Many lenders charge borrowers for a rate lock. Some lenders will charge a fee to lock your rate, while others may offer it free of charge. Many of them will lock the rate into the loan, rather than charge a separate fee.
A longer rate lock will cost you more than one that is shorter. A lender might offer 3.99% for 15 days without points, or lock you in for 45 days at the same rate for $750.
You don’t pay that amount with a check. Instead, you pay the rate.
If you need to extend the lock, you will most likely have to pay a fee. These fees can vary greatly. These fees could cost as high as 1% of the total mortgage amount.
What is a Mortgage Rate Float Down Option?
This option helps protect your interest rate as well as assures that you can lower it in the event that the market falls during the lock period.
This float-down option doesn’t always work out well. It can be very difficult to get your rate reduced with some policies. It is important to read all terms and conditions. To ensure you understand the terms and conditions, you need to read them. To lock in the new rate, you need to understand exactly what the rates must fall.
It doesn’t mean you will get the lowest rates, even if you reach that threshold. If you locked them down at 4.25%, and they drop to a solid 4 percent, it is likely that you will be offered a new rate of 4.125%. Your points cost will also be adjusted.
Is it possible to walk away from it?
Even if your rate lock is in place, you can swap lenders at any time. This is a waste of time and money. You won’t get a lower rate from another lender than you would have expected. This will not be worth the effort, time and cost. This could cause significant delays in your closing process, which can lead to the demise of the entire transaction.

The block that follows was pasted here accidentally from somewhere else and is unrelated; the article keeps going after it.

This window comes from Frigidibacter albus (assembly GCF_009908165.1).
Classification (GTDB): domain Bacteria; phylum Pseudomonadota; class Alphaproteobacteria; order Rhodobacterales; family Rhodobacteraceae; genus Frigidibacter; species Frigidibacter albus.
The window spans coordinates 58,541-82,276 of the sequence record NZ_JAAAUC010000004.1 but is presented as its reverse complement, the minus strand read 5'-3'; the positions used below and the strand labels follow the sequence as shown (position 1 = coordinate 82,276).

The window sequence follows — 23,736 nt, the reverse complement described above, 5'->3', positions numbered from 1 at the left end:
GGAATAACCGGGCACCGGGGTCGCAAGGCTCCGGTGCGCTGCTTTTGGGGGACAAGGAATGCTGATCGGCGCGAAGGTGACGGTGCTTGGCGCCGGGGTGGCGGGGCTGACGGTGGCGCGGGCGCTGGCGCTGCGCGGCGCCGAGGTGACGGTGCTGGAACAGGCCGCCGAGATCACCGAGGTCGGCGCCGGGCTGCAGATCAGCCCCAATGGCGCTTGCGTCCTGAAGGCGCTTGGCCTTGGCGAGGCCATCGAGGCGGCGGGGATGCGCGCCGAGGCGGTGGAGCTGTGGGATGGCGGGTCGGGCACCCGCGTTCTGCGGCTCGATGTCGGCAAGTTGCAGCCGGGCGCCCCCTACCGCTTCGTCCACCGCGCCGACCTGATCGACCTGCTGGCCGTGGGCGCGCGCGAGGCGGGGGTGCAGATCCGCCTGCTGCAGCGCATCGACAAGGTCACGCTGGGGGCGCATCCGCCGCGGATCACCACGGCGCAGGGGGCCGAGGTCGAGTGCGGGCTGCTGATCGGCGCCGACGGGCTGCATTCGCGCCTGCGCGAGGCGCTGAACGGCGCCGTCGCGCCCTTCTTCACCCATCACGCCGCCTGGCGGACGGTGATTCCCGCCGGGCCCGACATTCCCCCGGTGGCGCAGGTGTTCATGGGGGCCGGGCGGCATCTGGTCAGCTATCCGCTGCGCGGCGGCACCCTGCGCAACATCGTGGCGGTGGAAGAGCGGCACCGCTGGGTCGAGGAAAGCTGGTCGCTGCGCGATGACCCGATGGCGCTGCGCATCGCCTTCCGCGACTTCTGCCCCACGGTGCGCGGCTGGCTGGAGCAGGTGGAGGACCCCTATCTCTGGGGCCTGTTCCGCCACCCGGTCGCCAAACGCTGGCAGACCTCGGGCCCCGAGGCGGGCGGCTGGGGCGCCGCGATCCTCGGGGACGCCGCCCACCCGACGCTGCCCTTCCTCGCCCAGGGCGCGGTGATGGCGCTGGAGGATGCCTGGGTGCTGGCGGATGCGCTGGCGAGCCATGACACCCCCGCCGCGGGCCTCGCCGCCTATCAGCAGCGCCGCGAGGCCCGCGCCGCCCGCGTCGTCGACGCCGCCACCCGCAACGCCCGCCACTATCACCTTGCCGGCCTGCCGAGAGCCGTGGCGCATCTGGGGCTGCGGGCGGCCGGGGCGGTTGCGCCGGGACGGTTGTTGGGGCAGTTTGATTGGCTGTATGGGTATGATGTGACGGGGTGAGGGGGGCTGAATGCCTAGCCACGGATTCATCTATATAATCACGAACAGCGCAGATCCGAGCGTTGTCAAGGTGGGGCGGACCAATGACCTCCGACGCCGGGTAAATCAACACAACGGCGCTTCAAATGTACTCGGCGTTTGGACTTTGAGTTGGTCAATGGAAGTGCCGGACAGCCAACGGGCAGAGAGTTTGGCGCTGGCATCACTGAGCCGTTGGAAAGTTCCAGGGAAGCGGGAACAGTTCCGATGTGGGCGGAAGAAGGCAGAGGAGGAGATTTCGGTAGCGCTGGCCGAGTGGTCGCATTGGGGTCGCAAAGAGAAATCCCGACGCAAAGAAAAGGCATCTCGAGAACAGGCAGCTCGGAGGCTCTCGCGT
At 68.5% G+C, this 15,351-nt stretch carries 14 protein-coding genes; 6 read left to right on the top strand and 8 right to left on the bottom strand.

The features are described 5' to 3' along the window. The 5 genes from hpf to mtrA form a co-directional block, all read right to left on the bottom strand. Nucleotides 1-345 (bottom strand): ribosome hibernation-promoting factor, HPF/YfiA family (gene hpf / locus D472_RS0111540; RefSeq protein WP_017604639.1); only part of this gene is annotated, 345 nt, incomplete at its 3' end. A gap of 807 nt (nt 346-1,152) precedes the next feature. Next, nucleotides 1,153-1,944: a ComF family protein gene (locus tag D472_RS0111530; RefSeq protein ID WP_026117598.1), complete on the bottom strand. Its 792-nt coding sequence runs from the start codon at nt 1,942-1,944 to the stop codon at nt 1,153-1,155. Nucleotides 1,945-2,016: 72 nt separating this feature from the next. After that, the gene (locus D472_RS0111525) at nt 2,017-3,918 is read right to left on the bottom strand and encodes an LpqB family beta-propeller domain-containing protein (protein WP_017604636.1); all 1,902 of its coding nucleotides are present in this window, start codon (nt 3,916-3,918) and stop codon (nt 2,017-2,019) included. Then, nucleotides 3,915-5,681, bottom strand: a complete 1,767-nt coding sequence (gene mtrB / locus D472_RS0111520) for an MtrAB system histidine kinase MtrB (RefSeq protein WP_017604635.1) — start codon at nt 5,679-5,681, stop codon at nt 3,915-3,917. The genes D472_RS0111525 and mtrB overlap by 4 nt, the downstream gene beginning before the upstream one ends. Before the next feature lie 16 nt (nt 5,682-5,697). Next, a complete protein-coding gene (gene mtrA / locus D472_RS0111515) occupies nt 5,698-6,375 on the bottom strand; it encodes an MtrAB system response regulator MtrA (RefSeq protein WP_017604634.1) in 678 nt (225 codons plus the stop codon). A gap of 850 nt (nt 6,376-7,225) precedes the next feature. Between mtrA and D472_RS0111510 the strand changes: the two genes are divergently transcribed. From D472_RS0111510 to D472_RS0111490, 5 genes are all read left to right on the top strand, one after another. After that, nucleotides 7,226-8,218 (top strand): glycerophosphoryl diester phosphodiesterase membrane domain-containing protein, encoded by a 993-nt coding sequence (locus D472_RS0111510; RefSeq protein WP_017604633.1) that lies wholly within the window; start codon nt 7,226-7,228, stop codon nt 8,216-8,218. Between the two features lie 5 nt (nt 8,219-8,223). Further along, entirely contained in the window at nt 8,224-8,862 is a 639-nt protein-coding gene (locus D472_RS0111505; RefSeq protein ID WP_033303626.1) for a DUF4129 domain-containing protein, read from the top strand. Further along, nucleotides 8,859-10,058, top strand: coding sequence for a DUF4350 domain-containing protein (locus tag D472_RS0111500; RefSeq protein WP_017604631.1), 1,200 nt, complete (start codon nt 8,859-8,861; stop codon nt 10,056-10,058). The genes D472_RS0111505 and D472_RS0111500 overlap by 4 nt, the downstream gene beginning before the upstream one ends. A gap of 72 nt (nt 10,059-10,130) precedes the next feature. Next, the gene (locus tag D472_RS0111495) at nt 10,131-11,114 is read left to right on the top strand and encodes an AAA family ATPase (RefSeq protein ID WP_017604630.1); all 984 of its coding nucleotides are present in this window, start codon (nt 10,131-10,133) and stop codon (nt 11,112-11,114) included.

It could save you thousands of dollars over the lifetime of your mortgage. Consider the savings potential and weigh them when making your decision. This process might not be as simple as you think.
A broker can move your loan. This is not a problem. The market rates aren’t likely to improve in the next 30 days. This is why it might not be worthwhile. A lender can also opt out of the rate lock. They must have a good reason to do so. If there are major changes in your financial situation, or if your loan application is affected by them, they can cancel your rate lock. This could include a change in your credit score, your income, or your ability to repay the loan.
A Mortgage Rate Lock: Some pros and cons
Rate locks have the main advantage of providing protection. While you wait to close, you can lock your rate so that you don’t face an increase in interest rates.
Knowing the exact rate that you will be paying will give you a better idea about how much your monthly mortgage payment will be.
3. Option to Float-Down
A float-down option may be available that allows you to benefit from lower rates, if they drop before you close.
1. Rates could fall
It is possible that rates drop after you lock your rate. This could mean that you are paying more than if you had not locked in your rate.
To lock in a rate, or change it, you may need to pay a fee.
3. Float-Down may be a hassle
Your savings could be negated by the charges associated with changing your rate.
Do You Need a Mortgage Rate Lock?
Once you sign a contract, it is a good idea. This protects you against rate fluctuations. If rates decrease, you have the option to change to a lower rate. If rates rise significantly, however, you can’t go back and lock them in at a lower rate.